This year, have a compassionate, plant-based Thanksgiving

Try these plant-based ideas for Thanksgiving Dinner

Every year in Canada, 20 million turkeys are slaughtered, with many ending up on dinner tables for Thanksgiving.

Most turkeys are bred for fast growth, which causes them to be top-heavy, leading to painful bone deformities and lameness. Most are raised in cramped conditions on factory farms, where they suffer boredom and frustration because they lack the space to express natural behaviours. They are also subjected to painful beak trimming and toe trimming without pain medication.

A plant-based Thanksgiving is a compassionate alternative to eating turkeys or other animals for the celebration. The good news is that there are plenty of  cruelty-free options and resources for a meat-free holiday.  Here are our suggestions on how to enjoy a compassionate Thanksgiving dinner in Vancouver.

A great option is the Annual Compassionate Thanksgiving Potluck Celebration on October 8th, which this year is being hosted by Vancouver’s Meatless Meetup and Vegans of UBC. Proceeds from this family-friendly event will go to cover costs and to support Earthsave Canada’s school talks program.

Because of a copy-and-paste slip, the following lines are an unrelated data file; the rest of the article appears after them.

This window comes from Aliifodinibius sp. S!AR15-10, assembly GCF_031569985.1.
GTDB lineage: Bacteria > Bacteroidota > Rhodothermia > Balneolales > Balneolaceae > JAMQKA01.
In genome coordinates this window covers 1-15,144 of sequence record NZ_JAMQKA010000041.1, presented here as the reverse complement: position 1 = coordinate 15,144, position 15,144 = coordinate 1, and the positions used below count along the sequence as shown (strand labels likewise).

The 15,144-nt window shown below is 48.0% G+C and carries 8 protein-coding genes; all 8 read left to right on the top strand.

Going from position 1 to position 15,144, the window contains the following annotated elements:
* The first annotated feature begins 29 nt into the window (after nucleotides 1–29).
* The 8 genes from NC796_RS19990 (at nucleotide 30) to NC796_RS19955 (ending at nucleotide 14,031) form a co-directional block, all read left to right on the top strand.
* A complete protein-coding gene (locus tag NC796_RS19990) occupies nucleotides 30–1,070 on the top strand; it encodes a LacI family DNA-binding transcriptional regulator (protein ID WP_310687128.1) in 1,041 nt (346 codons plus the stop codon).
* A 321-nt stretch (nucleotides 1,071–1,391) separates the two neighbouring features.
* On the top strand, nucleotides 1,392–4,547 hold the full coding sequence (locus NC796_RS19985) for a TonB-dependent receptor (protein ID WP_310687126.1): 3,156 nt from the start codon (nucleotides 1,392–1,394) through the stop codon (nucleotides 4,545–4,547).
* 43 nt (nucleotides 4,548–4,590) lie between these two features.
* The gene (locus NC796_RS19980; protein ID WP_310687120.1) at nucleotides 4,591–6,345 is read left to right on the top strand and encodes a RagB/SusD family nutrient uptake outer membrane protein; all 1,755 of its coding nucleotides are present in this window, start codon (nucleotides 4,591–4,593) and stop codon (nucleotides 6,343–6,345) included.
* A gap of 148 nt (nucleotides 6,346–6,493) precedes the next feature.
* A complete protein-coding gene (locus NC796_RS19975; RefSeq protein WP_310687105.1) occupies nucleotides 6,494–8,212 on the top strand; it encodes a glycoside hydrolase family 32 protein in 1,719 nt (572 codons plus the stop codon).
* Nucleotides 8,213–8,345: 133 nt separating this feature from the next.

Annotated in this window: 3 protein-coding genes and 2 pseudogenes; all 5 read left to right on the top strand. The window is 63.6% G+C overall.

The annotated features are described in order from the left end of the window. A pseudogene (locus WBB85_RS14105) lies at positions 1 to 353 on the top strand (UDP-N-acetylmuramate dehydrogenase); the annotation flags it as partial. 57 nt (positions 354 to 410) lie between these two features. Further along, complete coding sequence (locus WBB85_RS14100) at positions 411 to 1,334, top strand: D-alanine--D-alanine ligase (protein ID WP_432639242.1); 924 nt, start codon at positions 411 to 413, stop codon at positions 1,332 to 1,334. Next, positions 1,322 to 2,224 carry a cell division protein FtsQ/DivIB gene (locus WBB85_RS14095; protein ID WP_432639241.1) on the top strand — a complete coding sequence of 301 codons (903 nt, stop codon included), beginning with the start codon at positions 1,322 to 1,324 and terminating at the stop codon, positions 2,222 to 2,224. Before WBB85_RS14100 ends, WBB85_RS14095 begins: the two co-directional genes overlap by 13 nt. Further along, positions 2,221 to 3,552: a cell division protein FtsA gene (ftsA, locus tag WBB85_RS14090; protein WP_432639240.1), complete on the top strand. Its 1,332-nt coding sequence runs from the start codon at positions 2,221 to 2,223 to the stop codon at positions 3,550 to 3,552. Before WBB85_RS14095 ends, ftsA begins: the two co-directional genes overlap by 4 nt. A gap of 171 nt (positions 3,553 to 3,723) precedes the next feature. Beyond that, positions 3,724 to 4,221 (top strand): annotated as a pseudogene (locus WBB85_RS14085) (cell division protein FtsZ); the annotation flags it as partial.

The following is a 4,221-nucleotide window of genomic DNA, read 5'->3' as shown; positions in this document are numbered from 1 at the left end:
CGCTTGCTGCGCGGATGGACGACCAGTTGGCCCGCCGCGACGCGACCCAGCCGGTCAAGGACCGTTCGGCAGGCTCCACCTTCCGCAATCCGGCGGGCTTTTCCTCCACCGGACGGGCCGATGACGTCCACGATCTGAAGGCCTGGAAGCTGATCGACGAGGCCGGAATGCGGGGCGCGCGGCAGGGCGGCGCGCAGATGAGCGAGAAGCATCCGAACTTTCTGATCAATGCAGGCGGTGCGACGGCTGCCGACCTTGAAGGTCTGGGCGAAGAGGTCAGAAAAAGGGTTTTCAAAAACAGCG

If your budget allows some fine dining, Vancouver’s upscale plant-based restaurant, The Acorn, is offering an ‘Everything but the Bird Thanksgiving Feast’ on October 7th and 8th, which it says will be an “indulgent, wildly seasonal” three-course dinner for $45 per person with optional wine pairings.

But if, like most people, you plan to prepare your own holiday dinner, there’s no shortage of alternatives to turkey.  There are a number of great meatless roasts available from Vancouver’s Vegan Supply, including offerings from Gardein, Field Roast and Tofurky.

And, of course, there are plenty of online recipes and suggestions for a plant-based Thanksgiving.  The Oh She Glows recipe website offers lots of ideas, as does The Food Network and even this Toronto yoga centre’s site.

Plant-based choices for special celebrations are increasingly common, making it easy to enjoy a cruelty-free holiday feast. 

Have a happy – and compassionate – Thanksgiving!

 

 

 

 

 

 



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